And my control crumbled around me, and all the feelings I had been struggling to hold down boiled to the surface. “You are a fool, do you know that! Nothing but a bloody fool!” The words burst out of me, and there was nothing I could do to stop them. “You think you are too much? Ha! Only fools like you go around making so much noise when deep down, they are nothing!”
Joseph’s face hardened and he took a step closer to me, staring at me with a sneering expression. “At least, I’m better than you, a chicken, who can’t even open his mouth to tell a girl he likes her.”
“Joe…” Ibuka gasped softly.
He went on, his tone cruel and taunting, “You keep telling Anulika term after term that she should kiss you. You think that’s how to chyke a girl?” His lip curled. “You’re a joke! Perhaps you should have come to me for tutorials, and then we won’t be having this problem.”
I recoiled like he had slapped me. His rejoinder hurt worse than if he had. And then, as the pain shot through me, I went from angry to livid, and my hand lifted on its own volition. It shot forward, and my fist smashed against the side of his face. He staggered back, shock eclipsing his face mere seconds before he became enraged. He suddenly moved his arm in a quick overhand motion and hit me on the bridge of my nose, delivering a blow with the full power of the sweeping arc.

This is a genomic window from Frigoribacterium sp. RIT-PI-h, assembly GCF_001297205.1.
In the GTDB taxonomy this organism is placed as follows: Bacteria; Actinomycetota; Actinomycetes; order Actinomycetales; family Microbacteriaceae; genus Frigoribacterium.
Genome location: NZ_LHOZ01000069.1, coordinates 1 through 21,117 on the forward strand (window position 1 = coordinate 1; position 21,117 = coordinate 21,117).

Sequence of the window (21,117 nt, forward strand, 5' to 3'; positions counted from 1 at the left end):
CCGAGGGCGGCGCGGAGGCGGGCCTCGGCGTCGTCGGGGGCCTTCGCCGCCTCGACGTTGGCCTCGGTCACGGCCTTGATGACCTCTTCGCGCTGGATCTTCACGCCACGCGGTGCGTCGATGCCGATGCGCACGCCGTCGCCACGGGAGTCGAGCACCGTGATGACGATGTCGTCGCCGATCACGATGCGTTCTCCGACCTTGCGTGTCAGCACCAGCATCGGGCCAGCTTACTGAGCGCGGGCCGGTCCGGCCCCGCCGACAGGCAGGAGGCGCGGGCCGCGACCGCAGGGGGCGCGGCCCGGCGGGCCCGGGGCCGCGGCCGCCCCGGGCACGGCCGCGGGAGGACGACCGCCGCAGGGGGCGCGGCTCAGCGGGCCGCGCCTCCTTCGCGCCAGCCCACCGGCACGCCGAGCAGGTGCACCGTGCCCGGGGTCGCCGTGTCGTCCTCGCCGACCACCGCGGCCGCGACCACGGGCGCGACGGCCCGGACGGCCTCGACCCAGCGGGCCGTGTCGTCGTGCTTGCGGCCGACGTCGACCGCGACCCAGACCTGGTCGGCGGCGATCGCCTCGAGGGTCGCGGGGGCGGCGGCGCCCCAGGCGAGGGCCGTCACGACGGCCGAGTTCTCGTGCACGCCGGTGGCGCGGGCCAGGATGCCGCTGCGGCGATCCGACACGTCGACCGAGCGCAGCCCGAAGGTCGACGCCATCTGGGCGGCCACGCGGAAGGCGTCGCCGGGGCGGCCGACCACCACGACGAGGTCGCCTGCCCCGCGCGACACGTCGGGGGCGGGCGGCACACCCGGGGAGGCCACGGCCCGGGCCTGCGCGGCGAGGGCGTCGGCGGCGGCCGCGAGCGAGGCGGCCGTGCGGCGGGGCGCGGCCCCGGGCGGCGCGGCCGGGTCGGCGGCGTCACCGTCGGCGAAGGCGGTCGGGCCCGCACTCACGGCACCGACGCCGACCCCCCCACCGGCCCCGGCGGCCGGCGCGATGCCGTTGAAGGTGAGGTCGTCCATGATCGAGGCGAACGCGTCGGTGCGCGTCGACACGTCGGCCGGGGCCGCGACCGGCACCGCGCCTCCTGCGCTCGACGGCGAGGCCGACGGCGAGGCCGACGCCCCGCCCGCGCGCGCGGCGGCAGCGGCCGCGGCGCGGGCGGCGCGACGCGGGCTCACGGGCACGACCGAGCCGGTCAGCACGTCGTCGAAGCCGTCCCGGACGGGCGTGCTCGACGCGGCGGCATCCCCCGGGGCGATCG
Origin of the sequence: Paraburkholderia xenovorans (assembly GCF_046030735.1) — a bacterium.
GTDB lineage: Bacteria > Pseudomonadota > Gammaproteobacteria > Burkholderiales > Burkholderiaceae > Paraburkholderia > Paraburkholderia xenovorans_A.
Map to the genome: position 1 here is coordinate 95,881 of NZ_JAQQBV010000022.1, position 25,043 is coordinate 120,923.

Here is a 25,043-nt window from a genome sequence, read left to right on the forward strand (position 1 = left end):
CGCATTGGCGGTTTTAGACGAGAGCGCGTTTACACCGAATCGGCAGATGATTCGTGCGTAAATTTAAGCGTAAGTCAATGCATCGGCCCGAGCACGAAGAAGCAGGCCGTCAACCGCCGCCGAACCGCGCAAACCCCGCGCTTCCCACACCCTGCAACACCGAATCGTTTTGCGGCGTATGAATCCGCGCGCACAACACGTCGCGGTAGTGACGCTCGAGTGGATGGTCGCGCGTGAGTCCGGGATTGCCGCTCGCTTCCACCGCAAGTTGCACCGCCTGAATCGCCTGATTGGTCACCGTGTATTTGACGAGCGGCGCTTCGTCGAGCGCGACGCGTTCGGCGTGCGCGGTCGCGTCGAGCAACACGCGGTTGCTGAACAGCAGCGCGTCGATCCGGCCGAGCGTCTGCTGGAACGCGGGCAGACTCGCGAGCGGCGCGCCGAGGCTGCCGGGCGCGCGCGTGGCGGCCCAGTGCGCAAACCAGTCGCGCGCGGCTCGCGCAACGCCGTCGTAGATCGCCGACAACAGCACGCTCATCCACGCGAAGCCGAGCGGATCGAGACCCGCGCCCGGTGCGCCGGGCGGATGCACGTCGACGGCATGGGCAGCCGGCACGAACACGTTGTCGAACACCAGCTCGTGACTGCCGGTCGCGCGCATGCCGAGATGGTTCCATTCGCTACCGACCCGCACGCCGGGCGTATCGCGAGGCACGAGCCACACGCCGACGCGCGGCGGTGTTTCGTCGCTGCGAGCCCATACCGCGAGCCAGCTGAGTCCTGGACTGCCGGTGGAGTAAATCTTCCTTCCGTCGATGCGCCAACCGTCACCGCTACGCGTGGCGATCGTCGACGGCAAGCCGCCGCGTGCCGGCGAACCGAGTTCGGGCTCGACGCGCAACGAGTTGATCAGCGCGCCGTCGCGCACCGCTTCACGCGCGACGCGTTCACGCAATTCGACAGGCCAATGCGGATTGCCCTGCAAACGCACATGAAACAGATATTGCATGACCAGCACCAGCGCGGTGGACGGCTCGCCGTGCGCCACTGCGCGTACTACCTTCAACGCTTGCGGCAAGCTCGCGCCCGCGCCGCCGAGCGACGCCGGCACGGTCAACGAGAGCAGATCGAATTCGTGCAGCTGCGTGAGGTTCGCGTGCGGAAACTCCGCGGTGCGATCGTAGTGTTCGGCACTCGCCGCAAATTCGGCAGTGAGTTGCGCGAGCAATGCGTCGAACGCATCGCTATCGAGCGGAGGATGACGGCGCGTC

I saw a flash of red and black blast across my vision and a searing pain screamed through my head. My nose spurted blood. Ibuka began to yell in protest. I made a mad rush for Joseph. He bobbed and weaved as he avoided two swings from me, and then caught me flush on my jaw. The blow drove me backward. He hustled after me, unleashing two more punches to my face. My head whipped hard both ways and my knees buckled. I’d forgotten he was a much better fighter than I was.
Ibuka tackled him as he came at me again and shoved him backward. A small number of passersby – students – had begun to stop to stare with avid curiosity at the altercation.
“Stop it, Joe! Will you stop it!” Ibuka said furiously.
“But he started it!”
“I don’t care who started it! The two of you should know better!” He divided a piqued look between us. “There are other ways to settle this without fighting. The two of you are friends for chrissakes –”
“Not anymore!” I spat out.
They stiffened. Ibuka began pleadingly, “Eze, don’t –”
But I wasn’t even looking at him. My hateful gaze was on Joseph as I swiped a hand over my upper lip, wiping at the blood that was trickling out of my nose. Beads of it had dropped onto the front of my school shirt. “I am no longer friends with you,” I hissed. “I will never forgive you for what you have done.”
“Gerraway you!” Joseph exploded. “What did I do? Look at this one o! Gerraway joor! Who even wants to be your friend!”
And he whirled around and stalked off, his gait rigid with his determination to not seek reconciliation. I glanced at Ibuka; he stared back, looking miserable at the turn of events. I shook my head at his silent plea, turned and walked away, in the opposite direction from Joseph.
TO E CONTINUED.
I am @Walt_Shakes on twitter